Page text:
CCC Fellow Dr Mary Murphy (University College Cork) on how the contenders for the Tory leadership are effectively offering one of three choices in how they confront the current Brexit impasse, and how each choice has specific consequences for the island of Ireland.
Prime Minister Theresa May’s premiership was dominated by Brexit, and ultimately her inability to steer the UK out of the EU proved to be her downfall. In supporting the backstop as a means to address the ‘Irish question’, she alienated not just her DUP Confidence and Supply partners, but also many MPs within her own party and across the house. Her position was guided by her desire to avoid the re-imposition of a hard border on the island of Ireland. As the Tory leadership contest intensifies, that perspective does not appear to be one shared by all those seeking election and it is a situation which threatens future economic and political stability on the island of Ireland.
The Tory leadership contenders are currently setting out their Brexit stalls. Some have been vocal on the Irish dimension; others have been quiet; and a few have attempted to minimise (even dismiss) the extent to which Brexit poses difficulties for Ireland, north and south.
Those contesting the leadership race are effectively offering one of three choices in how they confront the current Brexit impasse, and each choice has specific consequences for the island of Ireland.
Firstly, a small band of Tory leadership hopefuls, including Boris Johnson, Dominic Raab and Esther McVey, appear content to allow the UK to crash out of the EU without a deal on 31 October 2019. There is a widespread consensus that a No Deal Brexit would entail serious economic hardship for the UK, possibly accompanied by political instability and civil unrest.
For Northern Ireland, the consequences of a No Deal are even more profound and risky. Severe economic challenges, serious political instability, a push for constitutional change in the form of a united Ireland, and a possible deterioration in community relations cannot be ruled out. The legacy of the conflict has not yet been quieted in Northern Ireland, and a harsh Brexit has the potential to re-awaken old tensions. For a future UK Prime Minister to risk destabilising a hard won peace in this way smacks of blatant irresponsibility.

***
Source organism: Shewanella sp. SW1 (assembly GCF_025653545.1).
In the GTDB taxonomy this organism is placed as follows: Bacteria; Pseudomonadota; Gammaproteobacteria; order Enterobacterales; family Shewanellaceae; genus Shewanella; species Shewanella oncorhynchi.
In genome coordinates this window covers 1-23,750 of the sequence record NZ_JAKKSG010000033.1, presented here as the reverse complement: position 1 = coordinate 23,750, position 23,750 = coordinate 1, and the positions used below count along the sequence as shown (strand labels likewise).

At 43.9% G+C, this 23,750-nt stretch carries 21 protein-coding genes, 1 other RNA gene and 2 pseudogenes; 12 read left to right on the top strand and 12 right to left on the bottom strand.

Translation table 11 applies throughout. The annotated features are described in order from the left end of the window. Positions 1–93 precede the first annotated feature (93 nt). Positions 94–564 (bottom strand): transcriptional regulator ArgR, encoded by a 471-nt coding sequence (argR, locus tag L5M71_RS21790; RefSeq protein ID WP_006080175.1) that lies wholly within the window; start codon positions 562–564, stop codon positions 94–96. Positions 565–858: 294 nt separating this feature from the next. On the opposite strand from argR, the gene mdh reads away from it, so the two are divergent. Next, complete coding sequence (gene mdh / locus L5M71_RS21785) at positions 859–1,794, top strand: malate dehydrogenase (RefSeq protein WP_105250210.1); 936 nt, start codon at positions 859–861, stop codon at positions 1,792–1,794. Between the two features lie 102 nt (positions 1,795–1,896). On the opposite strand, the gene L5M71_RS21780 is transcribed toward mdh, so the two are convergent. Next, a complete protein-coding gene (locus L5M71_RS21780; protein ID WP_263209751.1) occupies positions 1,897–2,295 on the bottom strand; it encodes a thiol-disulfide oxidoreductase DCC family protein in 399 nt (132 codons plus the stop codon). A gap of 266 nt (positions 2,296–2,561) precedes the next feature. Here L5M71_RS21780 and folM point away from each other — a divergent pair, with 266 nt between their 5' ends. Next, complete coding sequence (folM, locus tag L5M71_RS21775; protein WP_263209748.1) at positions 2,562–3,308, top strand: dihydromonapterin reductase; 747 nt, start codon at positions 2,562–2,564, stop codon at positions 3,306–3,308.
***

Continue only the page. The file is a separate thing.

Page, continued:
Secondly, some of the leadership contenders intend to secure a revised Brexit deal before the 31 October deadline. Precise details vary, but have included suggestions in relation to a ‘time-limited backstop’ (Matt Hancock), a ‘digitised border’ (Sajid Javid) and ‘alternative arrangements’ (Boris Johnson, Andrea Leadsom and Dominic Raab).
The proposals appear to ignore the European Commission’s strident refusal to re-open negotiations on the Withdrawal Agreement. But more worryingly, the ideas being mooted reveal a fundamental misunderstanding about the Irish dimension to the Brexit story. The contenders’ proposals to break the Brexit deadlock beg questions about the extent to which senior Tory party members really understand the complexities and nuances of what Brexit means for Northern Ireland (and Ireland).
Concerns about Brexit in Northern Ireland go beyond raw economic calculations. The more fundamental problem is how Brexit disrupts Northern Ireland’s delicate post-conflict journey by re-opening discussions about the border. After the signing of the Belfast/Good Friday Agreement in 1998, the contentiousness of the border question was largely overcome. Brexit has re-politicised this most sensitive aspect of the relationship between unionists and nationalists in Northern Ireland, and this has involved revisiting difficult identity-based quarrels which had largely gone into abeyance.
By advocating for (impossible and unacceptable) changes to the Withdrawal Agreement which continue to focus on managing a new type of border rather than maintaining the status quo, this group of leadership contenders demonstrate little more than poor faith in their approach to Brexit’s Irish dimension.
Thirdly, a small minority of contenders support signing up to the Withdrawal Agreement as it stands. Rory Stewart falls into this category, believing that there is no feasible alternative to what’s currently on the table. Stewart’s preference dovetails with that of the Irish government, the Remain parties in Northern Ireland, key Northern Ireland interest groups and a majority of public opinion there.
Within the confined parameters she set herself (for the UK to leave the customs union and single market), Theresa May arguably produced the only possible means of ensuring an open border on the island of Ireland. Admittedly, it may not be the best option for all concerned, but it is probably the least worst option. None of the Tory leadership contenders have offered any detailed or viable alternatives to what was negotiated by the Prime Minister, and few have been honest enough to acknowledge or admit it.
The qualities which define the best kind of leadership include not just honesty, but also integrity, accountability, creativity and bravery. As another Brexit deadline looms, the UK needs this kind of leadership, and Northern Ireland needs it in spades. Those electing the UK’s future Conservative Party leader should think long and hard about how their choices have the potential to either secure or sour a delicate equilibrium in Northern Ireland.